a slower seasoning
A Slower Seasoning
He moves clockwise, the metal pole of the bus stop his anchor. Walking with head bowed he follows a tight, tidy circle, as he skirts close to the timetable board fastened to the pole with wire clips without catching it. I feel I have missed his beginnings; there is order in his revolution.
He smiles. Not at me, nor anyone else, but for himself. It’s a smile that comes from deep within, accompanied by a faraway look in his eye. Together they give him a beatific air, the pale skin of his face shines in the grey midday light, as though he can see something that nobody else can; something that leaves him in awe.
He has a young face, aged twenty, maybe twenty-one: Those years when love leaves bruises like a beating. When a wrong word can sever an artery. His unwashed hair is collar length and he is unshaven. His clothes are simple, creased and faded. Only his walking boots seem new – box fresh and comfortable. He mutters under his breath; I cannot hear the words for the confusion of yelping and barking traffic swamping the streets all around but I can tell from his face that he speaks softly to himself with well worn words. Clutched in his right hand is a small, dog-eared matchbox.
Moving around the pole he makes a step each turn. At first I assume there is significance, as though in his mind he is following a clock face and stepping over a certain hour, but then I notice he is stepping over something on the ground. From a distance it looks like fluff or a tangle of dark hair. A light, cold wind tugs at the tangle without troubling it. I move nearer pretending to look at the timetable board. He pauses mid-rotation waiting patiently for me to read the timetable. I nod thanks and stepping back I can see that each time he steps, he is stepping over a small, neat mound of dead, black flies.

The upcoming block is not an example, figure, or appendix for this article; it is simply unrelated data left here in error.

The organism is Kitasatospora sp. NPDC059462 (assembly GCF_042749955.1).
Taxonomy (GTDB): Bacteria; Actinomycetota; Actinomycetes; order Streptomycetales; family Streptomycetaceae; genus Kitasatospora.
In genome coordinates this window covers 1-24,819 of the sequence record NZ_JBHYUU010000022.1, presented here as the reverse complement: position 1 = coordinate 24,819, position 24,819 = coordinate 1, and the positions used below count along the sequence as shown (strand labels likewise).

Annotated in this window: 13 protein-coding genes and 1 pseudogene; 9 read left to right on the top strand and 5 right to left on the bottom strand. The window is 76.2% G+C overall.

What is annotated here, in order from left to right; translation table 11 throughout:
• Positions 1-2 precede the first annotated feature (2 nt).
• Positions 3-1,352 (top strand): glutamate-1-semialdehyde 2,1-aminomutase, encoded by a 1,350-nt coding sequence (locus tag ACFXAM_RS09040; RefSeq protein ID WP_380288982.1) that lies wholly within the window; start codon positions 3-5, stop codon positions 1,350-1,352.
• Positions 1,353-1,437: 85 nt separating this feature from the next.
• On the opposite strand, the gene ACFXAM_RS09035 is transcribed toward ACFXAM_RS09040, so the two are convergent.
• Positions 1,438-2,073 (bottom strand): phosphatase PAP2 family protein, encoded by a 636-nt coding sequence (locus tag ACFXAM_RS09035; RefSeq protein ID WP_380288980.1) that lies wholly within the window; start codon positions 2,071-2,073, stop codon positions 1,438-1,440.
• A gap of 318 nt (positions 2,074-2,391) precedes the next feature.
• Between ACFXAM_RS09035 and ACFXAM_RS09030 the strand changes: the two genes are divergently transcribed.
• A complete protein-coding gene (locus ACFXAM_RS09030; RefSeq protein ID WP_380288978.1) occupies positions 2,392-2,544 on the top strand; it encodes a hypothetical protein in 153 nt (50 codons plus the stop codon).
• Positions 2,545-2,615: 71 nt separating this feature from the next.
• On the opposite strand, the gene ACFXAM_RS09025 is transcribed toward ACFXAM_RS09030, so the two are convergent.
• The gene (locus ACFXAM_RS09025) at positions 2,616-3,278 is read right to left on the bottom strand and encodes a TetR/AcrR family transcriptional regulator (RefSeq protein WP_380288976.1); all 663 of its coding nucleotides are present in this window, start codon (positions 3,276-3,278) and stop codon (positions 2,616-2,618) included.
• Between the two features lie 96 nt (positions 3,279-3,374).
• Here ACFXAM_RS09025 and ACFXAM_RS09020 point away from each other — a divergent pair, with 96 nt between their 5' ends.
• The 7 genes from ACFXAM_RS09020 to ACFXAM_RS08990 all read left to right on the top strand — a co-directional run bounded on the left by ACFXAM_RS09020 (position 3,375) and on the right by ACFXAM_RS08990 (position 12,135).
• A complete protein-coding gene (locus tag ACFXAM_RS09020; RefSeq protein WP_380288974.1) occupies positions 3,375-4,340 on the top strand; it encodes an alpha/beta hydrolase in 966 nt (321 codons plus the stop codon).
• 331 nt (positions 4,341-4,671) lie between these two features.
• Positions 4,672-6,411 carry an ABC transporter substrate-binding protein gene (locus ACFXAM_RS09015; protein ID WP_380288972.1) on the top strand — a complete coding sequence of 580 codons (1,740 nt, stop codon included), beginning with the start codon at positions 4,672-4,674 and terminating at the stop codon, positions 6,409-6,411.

Sometimes in life you get a feeling for people. As I watch him it’s as though he is able to drop shadows inside my mind. They arrive as scenes of his life, one taking over from the one before; like looking through the smooth, reassuring red plastic of a ViewMaster 3D viewer. The flies came from the windowsill of his mother’s house. They had been trapped in the house after they found her. The majority had flown as soon as the police broke the front door down, swarming the officers in desperation. The stragglers, busy in the bedroom upstairs, had failed to make it. As the days passed they had banged against the glass over and over. Bouncing into and over one another like raindrops down a drainpipe. Eventually they became exhausted and had given up.
His mother’s belongings were returned to him by a man from social services with dandruff who had apologised as he left behind a stiff cardboard box that smelled of apples on the turn. The flies were all that was left after the house was cleaned out. After they discovered he was still going there, before the locks had been changed and the ‘For Sale’ board had been rammed into the flower bed in the small, unkempt front garden.
As a bus rounds the corner of the street he completes his rotation and stops.
Stooping, he stops to tuck his hair behind his ears, before reaching down and carefully placing the five flies, one at a time, into the matchbox in his hand.
He smiles at me one last time before being swallowed up by the half-empty mausoleum of the Arriva 263.